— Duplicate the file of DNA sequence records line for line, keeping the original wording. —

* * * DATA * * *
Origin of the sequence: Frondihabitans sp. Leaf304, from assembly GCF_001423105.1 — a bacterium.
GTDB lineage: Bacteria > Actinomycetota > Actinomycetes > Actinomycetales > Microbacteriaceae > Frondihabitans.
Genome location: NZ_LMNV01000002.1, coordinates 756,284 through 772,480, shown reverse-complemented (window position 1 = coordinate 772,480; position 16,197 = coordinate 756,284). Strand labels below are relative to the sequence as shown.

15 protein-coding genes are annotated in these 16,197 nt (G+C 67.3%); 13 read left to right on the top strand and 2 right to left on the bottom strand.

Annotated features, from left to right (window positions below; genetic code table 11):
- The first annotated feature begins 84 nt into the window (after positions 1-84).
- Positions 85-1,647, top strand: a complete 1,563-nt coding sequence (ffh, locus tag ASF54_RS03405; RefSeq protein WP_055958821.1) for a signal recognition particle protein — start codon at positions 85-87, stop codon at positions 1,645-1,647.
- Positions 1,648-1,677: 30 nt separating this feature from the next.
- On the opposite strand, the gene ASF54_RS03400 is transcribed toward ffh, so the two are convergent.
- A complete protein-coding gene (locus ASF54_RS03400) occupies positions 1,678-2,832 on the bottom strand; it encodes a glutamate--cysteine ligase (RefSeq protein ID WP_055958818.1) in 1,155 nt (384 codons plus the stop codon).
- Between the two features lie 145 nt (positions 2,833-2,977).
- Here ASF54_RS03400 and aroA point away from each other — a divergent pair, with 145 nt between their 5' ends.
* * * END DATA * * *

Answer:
Origin of the sequence: Frondihabitans sp. Leaf304, from assembly GCF_001423105.1 — a bacterium.
GTDB lineage: Bacteria > Actinomycetota > Actinomycetes > Actinomycetales > Microbacteriaceae > Frondihabitans.
Genome location: NZ_LMNV01000002.1, coordinates 756,284 through 772,480, shown reverse-complemented (window position 1 = coordinate 772,480; position 16,197 = coordinate 756,284). Strand labels below are relative to the sequence as shown.

15 protein-coding genes are annotated in these 16,197 nt (G+C 67.3%); 13 read left to right on the top strand and 2 right to left on the bottom strand.

Annotated features, from left to right (window positions below; genetic code table 11):
- The first annotated feature begins 84 nt into the window (after positions 1-84).
- Positions 85-1,647, top strand: a complete 1,563-nt coding sequence (ffh, locus tag ASF54_RS03405; RefSeq protein WP_055958821.1) for a signal recognition particle protein — start codon at positions 85-87, stop codon at positions 1,645-1,647.
- Positions 1,648-1,677: 30 nt separating this feature from the next.
- On the opposite strand, the gene ASF54_RS03400 is transcribed toward ffh, so the two are convergent.
- A complete protein-coding gene (locus ASF54_RS03400) occupies positions 1,678-2,832 on the bottom strand; it encodes a glutamate--cysteine ligase (RefSeq protein ID WP_055958818.1) in 1,155 nt (384 codons plus the stop codon).
- Between the two features lie 145 nt (positions 2,833-2,977).
- Here ASF54_RS03400 and aroA point away from each other — a divergent pair, with 145 nt between their 5' ends.